Science fiction

I love it when journalists say something to the extent of, “it may sound like science fiction, but….” Well, it may sound like science fiction but next year is 2010. 2001 was eight years ago. No one expects to see a giant foetus hovering above the Earth, but we can certainly expect times to change and technology in particular to advance. Technology may not be the primary driver of social change, but technological advances honestly deserve greater respect than an inane comment like, “it sounds like science fiction.”

Martin Cooper freely admits he was hugely influenced by Star Trek when he invented the world’s first cellular phone for Motorola. Does this still seem like science fiction? Of course not, so why can’t modern man, at least those of us living in the top ranked economies, begin to expect technological change? I believe this highlights the importance of respect to society’s creatives. Science fiction has long been seen as a genre based niche. Only sf authors who crossed the genre threshold were ever revered as literary. For a long time, Orwell, Huxley, and to some extent Verne and Wells were the only futuristic fiction authors revered for their literary ability.

As more science fiction authors have transmigrated to the great holodeck at the edge of the universe (died), more authors are being recognised not just for their influence on technology and society but also on the literary world. The Library of America’s editions for Philip K. Dick are a prime example. Yet, many still see sf as a genre for children.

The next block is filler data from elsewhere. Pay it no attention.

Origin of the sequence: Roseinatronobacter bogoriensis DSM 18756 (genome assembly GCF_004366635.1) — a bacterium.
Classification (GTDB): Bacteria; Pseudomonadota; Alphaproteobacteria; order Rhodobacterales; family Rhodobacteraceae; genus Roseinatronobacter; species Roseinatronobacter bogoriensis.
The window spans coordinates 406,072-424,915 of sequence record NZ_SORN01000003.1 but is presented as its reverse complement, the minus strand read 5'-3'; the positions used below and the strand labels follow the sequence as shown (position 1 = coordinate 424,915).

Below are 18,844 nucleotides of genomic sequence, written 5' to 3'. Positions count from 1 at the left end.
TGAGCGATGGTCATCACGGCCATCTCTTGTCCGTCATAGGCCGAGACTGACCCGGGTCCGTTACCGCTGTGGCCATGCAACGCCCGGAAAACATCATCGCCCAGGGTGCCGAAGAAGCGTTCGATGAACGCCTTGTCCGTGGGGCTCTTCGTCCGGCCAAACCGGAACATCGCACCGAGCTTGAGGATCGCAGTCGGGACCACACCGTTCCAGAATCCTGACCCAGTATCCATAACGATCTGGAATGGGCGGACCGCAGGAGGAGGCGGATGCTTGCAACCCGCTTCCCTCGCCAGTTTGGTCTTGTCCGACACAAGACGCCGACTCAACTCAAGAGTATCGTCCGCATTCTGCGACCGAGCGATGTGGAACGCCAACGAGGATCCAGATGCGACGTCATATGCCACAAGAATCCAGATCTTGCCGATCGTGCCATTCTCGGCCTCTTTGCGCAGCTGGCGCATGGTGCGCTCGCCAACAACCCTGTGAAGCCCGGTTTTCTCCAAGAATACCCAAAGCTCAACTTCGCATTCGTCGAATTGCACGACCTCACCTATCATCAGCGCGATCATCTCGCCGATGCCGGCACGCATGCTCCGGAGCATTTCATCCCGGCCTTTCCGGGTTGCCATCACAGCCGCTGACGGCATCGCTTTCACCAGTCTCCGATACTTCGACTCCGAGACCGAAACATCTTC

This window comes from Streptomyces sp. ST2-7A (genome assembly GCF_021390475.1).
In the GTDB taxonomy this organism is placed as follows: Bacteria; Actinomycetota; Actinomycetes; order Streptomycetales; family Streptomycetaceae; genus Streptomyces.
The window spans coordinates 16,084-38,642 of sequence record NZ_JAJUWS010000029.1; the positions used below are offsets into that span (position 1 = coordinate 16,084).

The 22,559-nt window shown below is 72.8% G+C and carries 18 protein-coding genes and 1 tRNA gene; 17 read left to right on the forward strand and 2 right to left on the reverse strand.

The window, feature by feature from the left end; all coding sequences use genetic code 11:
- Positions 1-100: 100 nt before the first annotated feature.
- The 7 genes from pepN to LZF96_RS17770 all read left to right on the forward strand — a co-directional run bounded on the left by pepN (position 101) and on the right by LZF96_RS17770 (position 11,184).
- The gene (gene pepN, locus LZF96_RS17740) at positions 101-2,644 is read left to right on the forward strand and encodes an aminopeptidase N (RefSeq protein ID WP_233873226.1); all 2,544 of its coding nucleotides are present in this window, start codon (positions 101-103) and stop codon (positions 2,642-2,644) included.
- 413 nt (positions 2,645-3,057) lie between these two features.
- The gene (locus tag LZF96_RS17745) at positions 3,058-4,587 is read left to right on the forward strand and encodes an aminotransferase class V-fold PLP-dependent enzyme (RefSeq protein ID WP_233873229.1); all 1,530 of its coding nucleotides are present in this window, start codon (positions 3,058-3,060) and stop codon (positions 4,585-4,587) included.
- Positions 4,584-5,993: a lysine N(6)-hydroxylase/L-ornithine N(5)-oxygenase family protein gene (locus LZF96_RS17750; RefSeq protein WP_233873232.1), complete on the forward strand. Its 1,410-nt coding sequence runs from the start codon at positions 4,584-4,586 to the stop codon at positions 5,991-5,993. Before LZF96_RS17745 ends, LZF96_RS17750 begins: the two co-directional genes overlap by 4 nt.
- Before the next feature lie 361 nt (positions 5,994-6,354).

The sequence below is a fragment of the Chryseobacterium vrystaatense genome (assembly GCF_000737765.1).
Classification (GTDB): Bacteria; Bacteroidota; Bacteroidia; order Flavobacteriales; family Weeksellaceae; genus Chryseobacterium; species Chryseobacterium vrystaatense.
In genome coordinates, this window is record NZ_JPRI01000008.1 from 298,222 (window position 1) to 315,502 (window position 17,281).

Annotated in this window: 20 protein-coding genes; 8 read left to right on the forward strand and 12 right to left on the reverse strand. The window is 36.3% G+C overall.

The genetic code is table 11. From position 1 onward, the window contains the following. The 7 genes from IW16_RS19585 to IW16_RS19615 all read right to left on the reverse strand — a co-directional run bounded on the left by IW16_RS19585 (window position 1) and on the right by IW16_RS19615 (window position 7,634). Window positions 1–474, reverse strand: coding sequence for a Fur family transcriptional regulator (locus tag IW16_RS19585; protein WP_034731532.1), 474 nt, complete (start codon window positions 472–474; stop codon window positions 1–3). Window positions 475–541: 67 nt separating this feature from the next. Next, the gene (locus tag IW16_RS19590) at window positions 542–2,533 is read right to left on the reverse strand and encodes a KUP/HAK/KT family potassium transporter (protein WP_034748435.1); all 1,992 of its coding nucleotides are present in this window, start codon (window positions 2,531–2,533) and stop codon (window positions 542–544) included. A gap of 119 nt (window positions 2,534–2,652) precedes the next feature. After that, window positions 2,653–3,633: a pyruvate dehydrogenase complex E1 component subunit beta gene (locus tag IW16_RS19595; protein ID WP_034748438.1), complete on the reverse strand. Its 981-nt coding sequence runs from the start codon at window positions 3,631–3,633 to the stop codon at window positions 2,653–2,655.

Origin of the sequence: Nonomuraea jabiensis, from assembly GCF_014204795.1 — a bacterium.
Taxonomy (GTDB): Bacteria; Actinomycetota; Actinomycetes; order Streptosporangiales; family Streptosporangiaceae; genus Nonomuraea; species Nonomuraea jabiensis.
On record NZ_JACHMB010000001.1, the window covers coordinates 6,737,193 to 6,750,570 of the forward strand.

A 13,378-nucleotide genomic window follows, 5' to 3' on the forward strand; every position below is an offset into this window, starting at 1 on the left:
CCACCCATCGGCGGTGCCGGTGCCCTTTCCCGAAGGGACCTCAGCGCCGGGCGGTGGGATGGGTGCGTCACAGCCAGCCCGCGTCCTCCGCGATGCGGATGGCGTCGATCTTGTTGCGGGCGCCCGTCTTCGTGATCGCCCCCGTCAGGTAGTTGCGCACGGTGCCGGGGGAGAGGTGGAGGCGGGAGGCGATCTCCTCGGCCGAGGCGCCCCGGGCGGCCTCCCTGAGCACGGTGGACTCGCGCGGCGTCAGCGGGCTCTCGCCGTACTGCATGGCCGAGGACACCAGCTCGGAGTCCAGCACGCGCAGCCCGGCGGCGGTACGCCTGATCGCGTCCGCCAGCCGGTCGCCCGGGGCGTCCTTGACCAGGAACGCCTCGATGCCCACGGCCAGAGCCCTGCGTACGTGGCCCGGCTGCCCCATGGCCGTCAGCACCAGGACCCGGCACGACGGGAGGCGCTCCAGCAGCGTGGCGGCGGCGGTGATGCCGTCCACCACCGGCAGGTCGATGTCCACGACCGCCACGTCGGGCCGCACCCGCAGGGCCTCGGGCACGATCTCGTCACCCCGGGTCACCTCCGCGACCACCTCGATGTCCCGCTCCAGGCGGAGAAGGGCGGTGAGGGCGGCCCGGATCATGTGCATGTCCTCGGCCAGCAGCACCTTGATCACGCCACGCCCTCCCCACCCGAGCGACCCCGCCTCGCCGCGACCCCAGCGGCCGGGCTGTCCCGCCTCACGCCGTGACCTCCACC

Futures studies receives similar derision perhaps due in part to certain ideological similarities to sf. I must admit, its ideological similarities to sf are what attracted me to futures studies. As futures studies/ strategic foresight have gained greater respect in the business world, so has science fiction. There would appear to me to be a relationship either between people’s acceptance of speculative fiction and their acceptance of practical applications or vice versa.

In the “I can’t believe its not science fiction” category, virtual reality devices can now simulate touch, sight, sound, smell, and taste. A couple of months ago, the University of Tsukuba in Japan developed a set of tiles which will allow VR junkies to have a range of mobility while remaining in the same area inside a room. Star Trek’s vision for a holodeck may not be far off. If so, what are the cultural implications? Will this technology eventually be commercialized with great financial support from the porn industry much like VHS and the internet? Or will other cultural developments converge to make VR more an educational technology as many wish the internet to become to a greater extent?

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